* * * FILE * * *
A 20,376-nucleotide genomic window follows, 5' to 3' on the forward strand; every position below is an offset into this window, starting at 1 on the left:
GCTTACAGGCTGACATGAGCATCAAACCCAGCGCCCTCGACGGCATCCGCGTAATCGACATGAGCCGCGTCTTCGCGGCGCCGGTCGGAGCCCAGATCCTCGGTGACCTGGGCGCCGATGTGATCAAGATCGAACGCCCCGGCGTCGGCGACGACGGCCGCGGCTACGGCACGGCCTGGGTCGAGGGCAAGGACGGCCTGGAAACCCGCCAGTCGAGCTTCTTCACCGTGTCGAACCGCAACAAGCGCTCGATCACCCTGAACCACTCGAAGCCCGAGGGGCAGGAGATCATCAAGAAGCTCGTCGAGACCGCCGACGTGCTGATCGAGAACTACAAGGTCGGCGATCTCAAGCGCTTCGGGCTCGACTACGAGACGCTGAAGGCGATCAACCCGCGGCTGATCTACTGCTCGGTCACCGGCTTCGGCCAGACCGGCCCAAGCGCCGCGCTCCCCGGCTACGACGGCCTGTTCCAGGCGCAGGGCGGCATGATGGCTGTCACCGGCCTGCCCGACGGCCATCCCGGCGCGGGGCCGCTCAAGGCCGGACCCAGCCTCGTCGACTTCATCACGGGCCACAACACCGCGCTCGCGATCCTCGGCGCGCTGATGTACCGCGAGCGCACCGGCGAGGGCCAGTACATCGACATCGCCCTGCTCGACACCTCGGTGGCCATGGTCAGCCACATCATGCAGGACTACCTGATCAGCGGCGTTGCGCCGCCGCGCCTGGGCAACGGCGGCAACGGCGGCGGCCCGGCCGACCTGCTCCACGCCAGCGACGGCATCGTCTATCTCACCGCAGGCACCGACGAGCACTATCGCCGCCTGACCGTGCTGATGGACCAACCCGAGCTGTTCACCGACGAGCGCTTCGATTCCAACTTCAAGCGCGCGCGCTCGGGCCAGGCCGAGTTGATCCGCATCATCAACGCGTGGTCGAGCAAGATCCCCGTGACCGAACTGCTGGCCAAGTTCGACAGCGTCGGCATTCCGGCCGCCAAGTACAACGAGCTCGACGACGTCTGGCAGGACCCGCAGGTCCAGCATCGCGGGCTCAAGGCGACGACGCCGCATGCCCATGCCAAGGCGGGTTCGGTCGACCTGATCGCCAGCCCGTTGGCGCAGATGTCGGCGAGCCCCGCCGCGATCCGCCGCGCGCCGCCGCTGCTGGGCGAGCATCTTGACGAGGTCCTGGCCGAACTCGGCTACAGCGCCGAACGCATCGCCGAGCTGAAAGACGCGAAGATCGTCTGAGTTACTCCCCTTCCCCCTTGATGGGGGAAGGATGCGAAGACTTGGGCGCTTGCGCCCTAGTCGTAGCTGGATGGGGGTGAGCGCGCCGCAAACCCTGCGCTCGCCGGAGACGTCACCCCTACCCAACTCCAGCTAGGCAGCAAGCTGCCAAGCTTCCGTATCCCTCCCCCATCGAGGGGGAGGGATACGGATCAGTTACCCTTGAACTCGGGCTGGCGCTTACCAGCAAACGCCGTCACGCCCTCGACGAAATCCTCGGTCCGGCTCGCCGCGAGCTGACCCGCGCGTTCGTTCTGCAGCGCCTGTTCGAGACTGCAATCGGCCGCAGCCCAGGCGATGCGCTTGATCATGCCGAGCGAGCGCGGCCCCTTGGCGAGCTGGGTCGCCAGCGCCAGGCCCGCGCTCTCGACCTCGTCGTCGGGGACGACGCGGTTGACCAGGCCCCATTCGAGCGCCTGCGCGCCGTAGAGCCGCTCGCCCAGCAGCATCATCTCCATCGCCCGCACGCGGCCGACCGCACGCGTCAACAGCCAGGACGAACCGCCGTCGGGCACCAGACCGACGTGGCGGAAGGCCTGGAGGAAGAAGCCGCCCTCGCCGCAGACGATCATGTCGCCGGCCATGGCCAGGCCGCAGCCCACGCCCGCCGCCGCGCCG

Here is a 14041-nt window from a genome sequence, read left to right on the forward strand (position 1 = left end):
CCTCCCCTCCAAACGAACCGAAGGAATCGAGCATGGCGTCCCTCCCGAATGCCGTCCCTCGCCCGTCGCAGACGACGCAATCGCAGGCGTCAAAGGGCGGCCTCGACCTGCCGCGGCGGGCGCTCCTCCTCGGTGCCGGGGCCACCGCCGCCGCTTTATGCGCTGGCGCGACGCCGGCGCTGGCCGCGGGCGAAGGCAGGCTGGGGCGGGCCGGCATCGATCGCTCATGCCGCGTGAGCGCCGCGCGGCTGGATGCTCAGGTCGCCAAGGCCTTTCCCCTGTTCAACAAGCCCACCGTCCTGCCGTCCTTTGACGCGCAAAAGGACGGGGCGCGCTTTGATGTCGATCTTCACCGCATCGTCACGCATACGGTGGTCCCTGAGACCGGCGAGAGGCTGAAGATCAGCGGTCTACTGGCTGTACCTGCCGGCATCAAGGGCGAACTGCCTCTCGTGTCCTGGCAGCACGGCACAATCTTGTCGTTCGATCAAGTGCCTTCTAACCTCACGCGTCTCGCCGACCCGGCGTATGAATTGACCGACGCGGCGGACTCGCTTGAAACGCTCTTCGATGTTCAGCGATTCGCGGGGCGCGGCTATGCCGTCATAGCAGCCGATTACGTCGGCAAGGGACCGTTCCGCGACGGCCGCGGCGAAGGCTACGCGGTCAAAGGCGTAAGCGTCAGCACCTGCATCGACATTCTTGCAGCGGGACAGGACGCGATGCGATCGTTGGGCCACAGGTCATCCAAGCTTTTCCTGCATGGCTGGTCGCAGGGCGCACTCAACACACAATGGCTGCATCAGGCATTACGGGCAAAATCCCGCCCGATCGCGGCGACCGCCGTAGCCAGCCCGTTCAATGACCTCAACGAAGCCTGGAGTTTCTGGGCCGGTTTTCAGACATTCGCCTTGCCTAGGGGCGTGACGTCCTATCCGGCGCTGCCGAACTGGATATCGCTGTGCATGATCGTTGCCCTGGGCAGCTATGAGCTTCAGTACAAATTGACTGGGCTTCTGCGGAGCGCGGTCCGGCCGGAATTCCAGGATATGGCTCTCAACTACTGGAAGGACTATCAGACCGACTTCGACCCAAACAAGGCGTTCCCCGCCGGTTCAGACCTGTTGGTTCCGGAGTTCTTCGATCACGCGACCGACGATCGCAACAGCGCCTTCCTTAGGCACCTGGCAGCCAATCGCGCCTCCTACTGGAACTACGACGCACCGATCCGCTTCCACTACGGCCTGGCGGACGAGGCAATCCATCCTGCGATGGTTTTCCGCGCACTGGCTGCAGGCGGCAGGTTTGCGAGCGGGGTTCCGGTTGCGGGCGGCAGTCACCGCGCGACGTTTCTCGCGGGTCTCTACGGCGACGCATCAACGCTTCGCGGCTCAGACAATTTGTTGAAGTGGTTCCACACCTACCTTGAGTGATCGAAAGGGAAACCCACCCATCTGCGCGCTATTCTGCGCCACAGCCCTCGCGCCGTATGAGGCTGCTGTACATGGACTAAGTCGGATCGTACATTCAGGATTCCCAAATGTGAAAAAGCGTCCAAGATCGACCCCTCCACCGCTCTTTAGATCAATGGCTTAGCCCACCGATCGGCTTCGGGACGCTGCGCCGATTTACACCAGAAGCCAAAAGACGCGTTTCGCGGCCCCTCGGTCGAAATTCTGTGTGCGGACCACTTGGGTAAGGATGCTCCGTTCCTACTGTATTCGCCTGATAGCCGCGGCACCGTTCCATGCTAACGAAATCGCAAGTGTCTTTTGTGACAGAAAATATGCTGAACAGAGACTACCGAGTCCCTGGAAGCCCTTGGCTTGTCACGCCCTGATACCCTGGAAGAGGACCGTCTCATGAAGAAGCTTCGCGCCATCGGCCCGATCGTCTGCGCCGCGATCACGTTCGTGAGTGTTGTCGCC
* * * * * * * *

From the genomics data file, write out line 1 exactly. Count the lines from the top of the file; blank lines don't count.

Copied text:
A 20,376-nucleotide genomic window follows, 5' to 3' on the forward strand; every position below is an offset into this window, starting at 1 on the left: